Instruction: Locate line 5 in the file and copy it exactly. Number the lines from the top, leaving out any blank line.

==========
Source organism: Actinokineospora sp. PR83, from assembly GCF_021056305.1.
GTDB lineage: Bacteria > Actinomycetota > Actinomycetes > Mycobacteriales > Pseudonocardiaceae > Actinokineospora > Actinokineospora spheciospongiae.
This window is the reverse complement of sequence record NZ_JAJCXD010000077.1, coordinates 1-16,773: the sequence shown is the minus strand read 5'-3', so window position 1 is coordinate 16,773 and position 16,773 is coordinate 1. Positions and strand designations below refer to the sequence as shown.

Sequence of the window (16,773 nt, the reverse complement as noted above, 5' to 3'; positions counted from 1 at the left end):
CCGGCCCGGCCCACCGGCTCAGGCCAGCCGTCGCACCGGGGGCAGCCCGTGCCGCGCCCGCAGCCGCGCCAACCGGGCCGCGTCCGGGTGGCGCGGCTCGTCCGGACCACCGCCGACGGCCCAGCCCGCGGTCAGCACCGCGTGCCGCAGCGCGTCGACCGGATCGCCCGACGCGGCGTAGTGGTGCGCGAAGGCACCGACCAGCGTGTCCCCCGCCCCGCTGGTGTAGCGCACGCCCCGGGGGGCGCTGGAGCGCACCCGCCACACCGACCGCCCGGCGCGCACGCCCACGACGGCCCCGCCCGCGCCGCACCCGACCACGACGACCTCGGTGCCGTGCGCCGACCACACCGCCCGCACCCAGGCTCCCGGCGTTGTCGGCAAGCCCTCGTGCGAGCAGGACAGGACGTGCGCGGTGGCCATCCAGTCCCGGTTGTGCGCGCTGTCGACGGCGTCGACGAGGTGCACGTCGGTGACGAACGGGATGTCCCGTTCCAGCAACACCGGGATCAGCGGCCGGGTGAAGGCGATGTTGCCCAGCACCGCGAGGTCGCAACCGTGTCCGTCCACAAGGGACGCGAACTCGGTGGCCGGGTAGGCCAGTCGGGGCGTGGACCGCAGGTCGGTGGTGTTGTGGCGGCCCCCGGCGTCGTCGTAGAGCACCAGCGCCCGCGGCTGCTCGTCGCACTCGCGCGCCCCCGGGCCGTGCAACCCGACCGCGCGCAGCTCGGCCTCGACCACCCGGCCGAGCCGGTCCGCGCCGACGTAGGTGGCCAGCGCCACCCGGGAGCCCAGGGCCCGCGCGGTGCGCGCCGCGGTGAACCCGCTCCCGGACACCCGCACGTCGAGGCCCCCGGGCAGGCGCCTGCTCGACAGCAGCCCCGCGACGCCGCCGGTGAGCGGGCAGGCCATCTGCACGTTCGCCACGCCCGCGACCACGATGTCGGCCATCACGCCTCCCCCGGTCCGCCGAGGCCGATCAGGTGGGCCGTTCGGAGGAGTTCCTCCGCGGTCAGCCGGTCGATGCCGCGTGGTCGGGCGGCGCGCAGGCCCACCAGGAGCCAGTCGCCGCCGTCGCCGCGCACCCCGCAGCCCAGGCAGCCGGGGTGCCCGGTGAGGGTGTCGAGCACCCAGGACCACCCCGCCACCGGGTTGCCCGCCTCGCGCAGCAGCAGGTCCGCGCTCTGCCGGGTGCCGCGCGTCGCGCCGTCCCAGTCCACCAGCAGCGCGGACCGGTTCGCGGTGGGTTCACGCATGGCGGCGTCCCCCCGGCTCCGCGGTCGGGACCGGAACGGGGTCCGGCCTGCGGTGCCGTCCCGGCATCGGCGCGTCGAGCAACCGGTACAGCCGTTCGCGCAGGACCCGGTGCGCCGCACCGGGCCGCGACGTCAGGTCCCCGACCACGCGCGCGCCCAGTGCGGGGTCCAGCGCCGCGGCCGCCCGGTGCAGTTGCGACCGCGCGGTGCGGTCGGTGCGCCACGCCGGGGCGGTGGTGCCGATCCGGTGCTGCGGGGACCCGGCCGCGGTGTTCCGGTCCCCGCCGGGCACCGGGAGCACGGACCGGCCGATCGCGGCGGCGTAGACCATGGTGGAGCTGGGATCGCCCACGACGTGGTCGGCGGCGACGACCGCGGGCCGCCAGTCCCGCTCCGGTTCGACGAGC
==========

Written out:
CCGGCCCGGCCCACCGGCTCAGGCCAGCCGTCGCACCGGGGGCAGCCCGTGCCGCGCCCGCAGCCGCGCCAACCGGGCCGCGTCCGGGTGGCGCGGCTCGTCCGGACCACCGCCGACGGCCCAGCCCGCGGTCAGCACCGCGTGCCGCAGCGCGTCGACCGGATCGCCCGACGCGGCGTAGTGGTGCGCGAAGGCACCGACCAGCGTGTCCCCCGCCCCGCTGGTGTAGCGCACGCCCCGGGGGGCGCTGGAGCGCACCCGCCACACCGACCGCCCGGCGCGCACGCCCACGACGGCCCCGCCCGCGCCGCACCCGACCACGACGACCTCGGTGCCGTGCGCCGACCACACCGCCCGCACCCAGGCTCCCGGCGTTGTCGGCAAGCCCTCGTGCGAGCAGGACAGGACGTGCGCGGTGGCCATCCAGTCCCGGTTGTGCGCGCTGTCGACGGCGTCGACGAGGTGCACGTCGGTGACGAACGGGATGTCCCGTTCCAGCAACACCGGGATCAGCGGCCGGGTGAAGGCGATGTTGCCCAGCACCGCGAGGTCGCAACCGTGTCCGTCCACAAGGGACGCGAACTCGGTGGCCGGGTAGGCCAGTCGGGGCGTGGACCGCAGGTCGGTGGTGTTGTGGCGGCCCCCGGCGTCGTCGTAGAGCACCAGCGCCCGCGGCTGCTCGTCGCACTCGCGCGCCCCCGGGCCGTGCAACCCGACCGCGCGCAGCTCGGCCTCGACCACCCGGCCGAGCCGGTCCGCGCCGACGTAGGTGGCCAGCGCCACCCGGGAGCCCAGGGCCCGCGCGGTGCGCGCCGCGGTGAACCCGCTCCCGGACACCCGCACGTCGAGGCCCCCGGGCAGGCGCCTGCTCGACAGCAGCCCCGCGACGCCGCCGGTGAGCGGGCAGGCCATCTGCACGTTCGCCACGCCCGCGACCACGATGTCGGCCATCACGCCTCCCCCGGTCCGCCGAGGCCGATCAGGTGGGCCGTTCGGAGGAGTTCCTCCGCGGTCAGCCGGTCGATGCCGCGTGGTCGGGCGGCGCGCAGGCCCACCAGGAGCCAGTCGCCGCCGTCGCCGCGCACCCCGCAGCCCAGGCAGCCGGGGTGCCCGGTGAGGGTGTCGAGCACCCAGGACCACCCCGCCACCGGGTTGCCCGCCTCGCGCAGCAGCAGGTCCGCGCTCTGCCGGGTGCCGCGCGTCGCGCCGTCCCAGTCCACCAGCAGCGCGGACCGGTTCGCGGTGGGTTCACGCATGGCGGCGTCCCCCCGGCTCCGCGGTCGGGACCGGAACGGGGTCCGGCCTGCGGTGCCGTCCCGGCATCGGCGCGTCGAGCAACCGGTACAGCCGTTCGCGCAGGACCCGGTGCGCCGCACCGGGCCGCGACGTCAGGTCCCCGACCACGCGCGCGCCCAGTGCGGGGTCCAGCGCCGCGGCCGCCCGGTGCAGTTGCGACCGCGCGGTGCGGTCGGTGCGCCACGCCGGGGCGGTGGTGCCGATCCGGTGCTGCGGGGACCCGGCCGCGGTGTTCCGGTCCCCGCCGGGCACCGGGAGCACGGACCGGCCGATCGCGGCGGCGTAGACCATGGTGGAGCTGGGATCGCCCACGACGTGGTCGGCGGCGACGACCGCGGGCCGCCAGTCCCGCTCCGGTTCGACGAGC